I feel like I'm always looking past the things I do every day because they are not momentous enough. I tend to lump them together as routine, and worse, boring. When's that next vacation, or that big family wedding? When do we go back to Atlantic City or even out with friends to the new restaurant we've been dying to try? The funny thing is that a lot of these events don't live up to our expectations for them. We plan, make reservations, and build these things up so much that by the time they're over, it's like that old Peggy Lee song: "Is That All There Is?
The same could be said for living in the past. I love nothing more than to reminisce about how great it was growing up as a kid in Brooklyn. I know I am probably looking back through rose-colored glasses, but I can't help it. These were the days when I was young and strong and had the whole world before me. Nothing ached and nothing seemed impossible. Someone asked me at dinner last night if I could go back in time, would I change anything I did in life. I answered truthfully that the only decision I ever made that I was 100% certain of was the partner I chose to share my life. Everything else is a roll of the dice...you do what you think is best and move on.
I like to work in my little backyard garden. Staten Island's red clay soil pretty much repels anything planted in it. Over the years we have found some extra-hardy perennials that can stand up to it, and thankfully every year they poke their tough little shoots out of the clay as if to say: "C'mon, you wanna a piece of me?" I also plant veggies in the much friendlier environs of planter pots filled with real soil, and these have produced nice yields of lettuce, tomatoes, cucumbers and peppers. I rarely stop to think about how much pleasure it gives me to see these things grow, knowing my weeding and watering helped them come to life.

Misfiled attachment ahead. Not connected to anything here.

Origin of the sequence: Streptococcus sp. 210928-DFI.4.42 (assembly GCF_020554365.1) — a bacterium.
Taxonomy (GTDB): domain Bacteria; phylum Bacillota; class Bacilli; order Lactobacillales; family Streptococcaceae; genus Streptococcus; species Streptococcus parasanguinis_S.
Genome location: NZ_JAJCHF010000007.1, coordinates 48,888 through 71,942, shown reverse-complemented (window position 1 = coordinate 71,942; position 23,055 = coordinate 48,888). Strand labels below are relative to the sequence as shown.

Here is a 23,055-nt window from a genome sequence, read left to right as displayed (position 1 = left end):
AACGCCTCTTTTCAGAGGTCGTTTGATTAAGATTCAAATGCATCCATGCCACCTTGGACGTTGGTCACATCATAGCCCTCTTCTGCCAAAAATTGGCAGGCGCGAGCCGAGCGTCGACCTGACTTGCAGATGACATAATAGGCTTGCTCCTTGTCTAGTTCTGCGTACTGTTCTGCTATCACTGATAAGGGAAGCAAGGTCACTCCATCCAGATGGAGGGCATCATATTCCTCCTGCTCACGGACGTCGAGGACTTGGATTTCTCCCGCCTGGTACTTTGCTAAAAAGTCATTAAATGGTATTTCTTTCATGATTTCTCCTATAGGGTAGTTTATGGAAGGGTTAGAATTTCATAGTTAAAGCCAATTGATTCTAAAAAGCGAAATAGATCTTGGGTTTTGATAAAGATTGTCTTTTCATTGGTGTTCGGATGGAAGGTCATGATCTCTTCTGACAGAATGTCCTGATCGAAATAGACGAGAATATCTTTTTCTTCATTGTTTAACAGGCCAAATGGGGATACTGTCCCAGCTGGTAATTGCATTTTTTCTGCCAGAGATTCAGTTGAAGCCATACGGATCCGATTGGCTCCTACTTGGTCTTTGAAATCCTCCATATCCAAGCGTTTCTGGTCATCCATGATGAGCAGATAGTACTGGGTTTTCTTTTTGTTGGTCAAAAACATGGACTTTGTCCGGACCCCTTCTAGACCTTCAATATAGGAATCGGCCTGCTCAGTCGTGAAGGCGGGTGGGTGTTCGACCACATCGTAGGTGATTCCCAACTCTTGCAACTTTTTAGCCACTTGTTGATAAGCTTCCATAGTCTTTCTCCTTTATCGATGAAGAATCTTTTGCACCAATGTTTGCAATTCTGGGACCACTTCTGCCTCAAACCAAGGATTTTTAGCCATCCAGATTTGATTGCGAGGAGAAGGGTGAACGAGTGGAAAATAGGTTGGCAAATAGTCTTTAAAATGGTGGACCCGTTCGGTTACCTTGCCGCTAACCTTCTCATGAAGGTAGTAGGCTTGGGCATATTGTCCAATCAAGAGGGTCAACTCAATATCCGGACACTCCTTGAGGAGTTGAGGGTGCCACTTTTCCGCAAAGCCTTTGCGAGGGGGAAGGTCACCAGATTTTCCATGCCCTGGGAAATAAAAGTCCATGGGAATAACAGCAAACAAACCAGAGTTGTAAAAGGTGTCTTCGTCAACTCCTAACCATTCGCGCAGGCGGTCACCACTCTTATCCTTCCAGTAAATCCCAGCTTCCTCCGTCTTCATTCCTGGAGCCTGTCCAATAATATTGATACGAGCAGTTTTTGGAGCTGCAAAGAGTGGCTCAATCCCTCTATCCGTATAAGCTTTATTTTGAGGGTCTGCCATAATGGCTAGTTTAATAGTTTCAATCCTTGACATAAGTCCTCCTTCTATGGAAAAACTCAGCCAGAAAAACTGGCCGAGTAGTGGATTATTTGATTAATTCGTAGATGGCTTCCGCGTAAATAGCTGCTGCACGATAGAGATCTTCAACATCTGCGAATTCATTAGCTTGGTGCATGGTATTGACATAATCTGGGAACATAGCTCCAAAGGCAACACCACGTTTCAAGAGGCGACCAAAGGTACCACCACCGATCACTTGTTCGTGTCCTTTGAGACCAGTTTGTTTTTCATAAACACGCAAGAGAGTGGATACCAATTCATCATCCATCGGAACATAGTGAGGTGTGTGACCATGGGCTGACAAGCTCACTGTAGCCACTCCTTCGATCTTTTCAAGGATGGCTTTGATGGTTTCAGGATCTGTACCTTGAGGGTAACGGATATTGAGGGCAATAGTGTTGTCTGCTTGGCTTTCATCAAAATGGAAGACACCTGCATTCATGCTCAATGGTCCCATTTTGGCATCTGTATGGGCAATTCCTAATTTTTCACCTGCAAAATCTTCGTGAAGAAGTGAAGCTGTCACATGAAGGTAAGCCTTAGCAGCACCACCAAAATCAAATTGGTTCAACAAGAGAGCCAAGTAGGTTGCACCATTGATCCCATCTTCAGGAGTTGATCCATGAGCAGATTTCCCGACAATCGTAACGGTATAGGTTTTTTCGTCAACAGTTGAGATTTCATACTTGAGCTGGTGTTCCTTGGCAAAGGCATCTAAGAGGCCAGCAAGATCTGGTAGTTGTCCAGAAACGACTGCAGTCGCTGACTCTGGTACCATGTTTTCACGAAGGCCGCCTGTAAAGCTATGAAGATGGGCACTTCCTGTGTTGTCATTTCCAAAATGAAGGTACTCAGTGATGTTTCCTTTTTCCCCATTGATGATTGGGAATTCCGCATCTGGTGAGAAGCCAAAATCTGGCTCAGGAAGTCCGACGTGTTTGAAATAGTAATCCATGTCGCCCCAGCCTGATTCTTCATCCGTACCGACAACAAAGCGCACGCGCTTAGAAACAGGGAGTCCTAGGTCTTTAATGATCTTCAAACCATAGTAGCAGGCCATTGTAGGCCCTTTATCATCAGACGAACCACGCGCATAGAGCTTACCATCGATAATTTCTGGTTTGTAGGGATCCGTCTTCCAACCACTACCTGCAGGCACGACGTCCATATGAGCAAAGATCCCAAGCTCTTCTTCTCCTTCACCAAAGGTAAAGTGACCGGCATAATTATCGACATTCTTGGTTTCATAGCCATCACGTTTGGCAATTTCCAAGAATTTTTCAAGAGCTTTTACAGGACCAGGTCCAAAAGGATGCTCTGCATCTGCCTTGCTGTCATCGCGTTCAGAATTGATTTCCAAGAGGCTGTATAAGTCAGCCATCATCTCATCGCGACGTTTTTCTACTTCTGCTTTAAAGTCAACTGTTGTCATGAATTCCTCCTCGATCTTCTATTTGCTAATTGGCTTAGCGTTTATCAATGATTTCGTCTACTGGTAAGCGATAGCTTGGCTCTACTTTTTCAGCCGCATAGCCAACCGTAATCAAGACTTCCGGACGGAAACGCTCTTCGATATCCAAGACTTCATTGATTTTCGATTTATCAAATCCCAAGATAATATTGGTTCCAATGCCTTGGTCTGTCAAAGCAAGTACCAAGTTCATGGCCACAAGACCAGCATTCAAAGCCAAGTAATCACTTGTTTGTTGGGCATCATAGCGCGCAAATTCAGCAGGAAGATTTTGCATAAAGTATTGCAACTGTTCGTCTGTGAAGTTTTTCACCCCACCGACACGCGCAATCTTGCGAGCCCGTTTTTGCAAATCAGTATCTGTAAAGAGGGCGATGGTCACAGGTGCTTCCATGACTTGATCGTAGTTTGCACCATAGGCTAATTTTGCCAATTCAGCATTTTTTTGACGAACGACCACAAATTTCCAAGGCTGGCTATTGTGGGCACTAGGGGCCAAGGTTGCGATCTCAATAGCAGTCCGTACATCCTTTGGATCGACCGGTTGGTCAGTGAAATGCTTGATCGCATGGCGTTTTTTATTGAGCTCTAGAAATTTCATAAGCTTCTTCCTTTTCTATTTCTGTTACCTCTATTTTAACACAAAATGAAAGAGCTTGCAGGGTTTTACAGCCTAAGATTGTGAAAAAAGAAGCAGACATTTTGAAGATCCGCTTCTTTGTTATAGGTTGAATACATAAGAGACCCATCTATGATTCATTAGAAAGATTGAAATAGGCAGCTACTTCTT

I am lucky enough to have a very special family. Like most Italian families we get together often for holiday dinners or for any reason to enjoy a meal and some good wine. I sometimes take these occasions for granted because they are routine for us, but the pleasure of looking around the table and seeing how happy they all are, mothers, fathers, sons, daughters, grandchildren, nieces, nephews, cousins, not only for themselves but for each other, is something I should cherish. So many families don't enjoy this togetherness and it should be savored for the beautiful thing it is.
I'm not saying we shouldn't get excited and suppress all expectations for the things we think will bring us pleasure, or not look back and think about where we came from that helped make us who we are, I'm just giving myself a much-needed reminder to not let the past or the future rob the present. Here are some people who expressed this idea far better than I ever could:
"We are always getting ready to live but never living." ~Ralph Waldo Emerson
"It's but little good you'll do a-watering the last year's crops." ~George Eliot, Adam Bede, 1859
"When one door closes another door opens; but we so often look so long and so regretfully upon the closed door, that we do not see the ones which open for us." ~Alexander Graham Bell
"Yesterday is history. Tomorrow is a mystery. And today? Today is a gift. That's why we call it the present._ ~Babatunde Olatunji
"We crucify ourselves between two thieves: regret for yesterday and fear of tomorrow." ~Fulton Oursler
Go stitch that on a pillow my friends and live for today.
SEE DATES ABOVE RIGHT FOR OTHER POSTS FROM "BRAINDROPS". ALSO, READ MY OTHER BLOG: SPALDEEN DREAMS